All scholarly articles must be written in English or Spanish and should be between 12-30 pages, double-spaced, 12 point font following the MLA Style Manual. Please use End Notes rather than Footnotes and place page numbers in the upper right-hand corner. Scholarly articles under consideration should not be submitted elsewhere.
We especially welcome the creative work of Central Americans, Central American-Americans, or any other Latinxs writers whose work deals with specific Central American themes. We do accept simultaneous submissions of creative works. Creative poetry, essays, and short fiction should not exceed 30 pages, 12 point font, double-spaced. These texts can be written in English, Spanish, and Spanglish.
Original, unpublished submissions in Microsoft Word (PC compatible format) should be sent electronically to the co-editors Ignacio Sarmiento Panez email@example.com and Mauricio Espinoza firstname.lastname@example.org as well as to Lorna Pérez email@example.com and Michele Shaul firstname.lastname@example.org
Please put Submission for Cultural Representations of Central American Migration to the US in the subject line of the email.
Deadline for the Summer 2022 Special Issue: January 29, 2022
Please include the following information in the body of the email:
- Full name
- Institutional Affiliation
- Telephone number
- Email address
- Regular mail address
- Title of the submission
- A brief biography to be included with publication should your submission be selected.
Please make sure that the actual manuscript bears no reference to the author’s name or institution.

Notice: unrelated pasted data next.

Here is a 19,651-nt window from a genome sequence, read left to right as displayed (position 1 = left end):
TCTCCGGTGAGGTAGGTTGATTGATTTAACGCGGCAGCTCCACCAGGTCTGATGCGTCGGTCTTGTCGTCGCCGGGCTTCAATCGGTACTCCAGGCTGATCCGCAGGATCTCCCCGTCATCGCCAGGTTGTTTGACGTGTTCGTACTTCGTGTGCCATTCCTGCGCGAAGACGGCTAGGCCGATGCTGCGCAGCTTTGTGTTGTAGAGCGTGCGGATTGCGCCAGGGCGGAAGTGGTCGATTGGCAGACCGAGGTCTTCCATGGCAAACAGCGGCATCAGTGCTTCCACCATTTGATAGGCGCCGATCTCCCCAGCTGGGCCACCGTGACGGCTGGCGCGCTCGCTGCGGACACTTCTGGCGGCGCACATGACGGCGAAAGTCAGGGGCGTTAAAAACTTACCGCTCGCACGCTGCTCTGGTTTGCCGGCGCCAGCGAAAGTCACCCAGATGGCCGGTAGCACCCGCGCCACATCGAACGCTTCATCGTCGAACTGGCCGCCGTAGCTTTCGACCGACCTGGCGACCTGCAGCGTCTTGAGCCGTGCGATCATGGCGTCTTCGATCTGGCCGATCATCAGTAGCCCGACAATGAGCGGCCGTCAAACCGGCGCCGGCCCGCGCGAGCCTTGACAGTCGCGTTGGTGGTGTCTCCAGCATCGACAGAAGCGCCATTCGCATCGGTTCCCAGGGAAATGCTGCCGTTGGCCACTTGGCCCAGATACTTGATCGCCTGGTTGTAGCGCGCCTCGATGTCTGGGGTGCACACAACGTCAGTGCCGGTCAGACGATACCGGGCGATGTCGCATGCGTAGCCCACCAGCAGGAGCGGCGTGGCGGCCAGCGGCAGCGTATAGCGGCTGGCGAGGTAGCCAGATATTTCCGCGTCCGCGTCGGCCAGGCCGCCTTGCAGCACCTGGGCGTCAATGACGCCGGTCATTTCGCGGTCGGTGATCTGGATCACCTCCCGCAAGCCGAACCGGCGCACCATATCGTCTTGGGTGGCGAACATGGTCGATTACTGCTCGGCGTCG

Label Me Latina/o is an online, refereed international e-journal that focuses on Latina/o/x Literary Production in the twentieth and twenty-first centuries. The journal invites scholarly essays focusing on these writers for its biannual publication. Label Me Latina/o also publishes creative literary pieces whose authors self-define as Latina, Latino or Latinx regardless of thematic content. Interviews of Latino, Latina or Latinx authors will also be considered. The Co-Directors will publish creative works and interviews in English, Spanish or Spanglish whereas analytical essays should be written in English or Spanish.
Label Me Latina/o is an academic journal and as such follows the parameters of definitions set by the academic community. In that community when we refer to Latina/o/x Literature, we are referring to writers of Latin American heritage that live and write in the United States. These can be first generation Latina/o/x or fifth but they live and work here in the U.S. Some of these writers write in Spanish, others write in Spanglish like the Nuyorican poets and many of them write in English with a little Spanish thrown in (or not). Scholarly essays should address the work of these writers. The authors of these scholarly essays may be of any ethnicity or nationality. Creative works should be authored by writers who self-define as Latina/o/x and live and write in the United States.
Label Me Latina/o is indexed by the MLA International Bibliography, is listed in the MLA Directory of Periodicals and is a member of Latinoamericana: Asociación de revistas académicas en Humanidades y Ciencias Sociales. Our articles are discoverable on EBSCOhost research databases. ISSN 2333-4584